7th September 2023

Carbon counting – How much carbon is in your building?

There are many benefits to tracking the carbon footprint of a building. Primarily, to identify how much carbon is in each of our projects, and to identify where we can make better design and material choices to reduce carbon wherever possible.

As a practice, we use industry approved carbon tracking software One Click to calculate embodied and whole life carbon on all our projects. We have used this software to record historic projects, and as a policy we review every project at each RIBA work stage. We want to record the process and actively track and improve on carbon reduction throughout the design process, to make as much impact as we can. On our more efficient buildings, eg to AECB standard or better, typically the embodied carbon is more than half the whole life carbon over the building’s lifecycle – and thus is vitally important to consider in design, whether for new build or retrofit.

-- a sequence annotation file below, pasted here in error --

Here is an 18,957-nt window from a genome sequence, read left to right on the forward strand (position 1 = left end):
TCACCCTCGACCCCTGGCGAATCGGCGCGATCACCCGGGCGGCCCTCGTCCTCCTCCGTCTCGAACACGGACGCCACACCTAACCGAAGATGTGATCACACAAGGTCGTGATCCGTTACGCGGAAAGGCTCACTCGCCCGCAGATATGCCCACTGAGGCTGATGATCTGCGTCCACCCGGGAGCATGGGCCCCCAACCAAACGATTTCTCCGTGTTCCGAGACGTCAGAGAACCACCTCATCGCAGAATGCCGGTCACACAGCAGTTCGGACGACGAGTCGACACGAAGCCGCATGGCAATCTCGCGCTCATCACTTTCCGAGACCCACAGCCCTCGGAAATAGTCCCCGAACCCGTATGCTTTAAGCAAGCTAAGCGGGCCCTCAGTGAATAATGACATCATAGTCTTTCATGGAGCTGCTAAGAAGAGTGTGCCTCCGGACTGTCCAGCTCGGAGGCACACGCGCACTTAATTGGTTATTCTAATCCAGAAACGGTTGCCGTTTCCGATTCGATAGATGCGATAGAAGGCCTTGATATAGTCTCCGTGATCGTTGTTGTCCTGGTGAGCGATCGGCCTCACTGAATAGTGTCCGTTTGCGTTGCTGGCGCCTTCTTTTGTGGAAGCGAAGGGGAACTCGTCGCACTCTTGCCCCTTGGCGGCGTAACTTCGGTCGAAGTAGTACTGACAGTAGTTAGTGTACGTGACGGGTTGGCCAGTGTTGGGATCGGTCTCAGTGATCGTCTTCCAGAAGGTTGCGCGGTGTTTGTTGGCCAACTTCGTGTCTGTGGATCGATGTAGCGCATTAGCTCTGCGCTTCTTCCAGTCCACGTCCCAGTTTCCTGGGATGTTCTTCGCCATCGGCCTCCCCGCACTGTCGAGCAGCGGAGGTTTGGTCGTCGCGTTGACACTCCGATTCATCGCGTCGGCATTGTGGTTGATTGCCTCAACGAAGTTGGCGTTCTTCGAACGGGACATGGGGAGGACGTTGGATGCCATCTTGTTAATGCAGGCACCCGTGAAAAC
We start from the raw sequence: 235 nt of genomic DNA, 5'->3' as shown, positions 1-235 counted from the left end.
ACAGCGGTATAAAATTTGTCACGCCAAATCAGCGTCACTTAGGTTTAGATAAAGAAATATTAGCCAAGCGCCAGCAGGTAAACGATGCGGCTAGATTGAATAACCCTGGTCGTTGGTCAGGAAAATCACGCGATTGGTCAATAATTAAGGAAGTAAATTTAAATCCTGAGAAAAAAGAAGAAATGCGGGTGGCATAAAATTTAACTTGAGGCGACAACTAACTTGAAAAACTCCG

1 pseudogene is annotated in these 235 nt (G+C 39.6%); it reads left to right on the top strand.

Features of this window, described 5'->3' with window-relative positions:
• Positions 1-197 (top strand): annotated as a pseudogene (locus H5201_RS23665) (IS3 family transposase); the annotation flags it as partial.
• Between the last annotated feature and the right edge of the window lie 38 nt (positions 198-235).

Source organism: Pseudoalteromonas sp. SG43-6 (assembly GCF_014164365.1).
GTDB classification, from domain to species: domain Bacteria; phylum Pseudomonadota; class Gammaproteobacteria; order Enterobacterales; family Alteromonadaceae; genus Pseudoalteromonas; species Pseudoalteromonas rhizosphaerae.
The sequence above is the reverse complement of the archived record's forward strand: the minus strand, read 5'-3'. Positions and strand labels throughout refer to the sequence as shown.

Project Architect Carol Meteyard reflects on our journey so far of carbon tracking and using One Click:
After 18months of being OneClick users, we are reflecting on how we have evolved with how we use the software. Initially, we started testing the embodied carbon of historic projects, starting to get our heads around the figures, and then tested some scenarios on Houlton School, which was nearing completion. I feel we really started benefitting from the program on St Gabriel’s C of E school, where we were able to calculate the embodied carbon of the existing Phase 1 steel frame building, and being able to have a metric to compare the carbon impact of the new phase in either steel or CLT. Having directly comparable figures was useful for both ourselves, and our client, Urban & Civic, to be able to numerically track the environmental as well as financial costs of such decisions.

Using carbon tracking software has impacted how we review proposed change at VE and onsite. When alternative products are suggested by contractors, we always review the environmental impact of the change and highlight to the client how carbon targets are affected, to allow the team to make an informed decision.

At the end of every RIBA Stage we do a OneClick assessment, aware that this will not always be accurate with so many unknowns, but in an attempt to keep track as best we can.

Within the practice we will continue to develop our use of these new technologies as the carbon tracking field develops, but we believe strongly that it is our responsibility as architects, and Architects Declare signatories, to provide as much information as possible on the environmental impact of our buildings.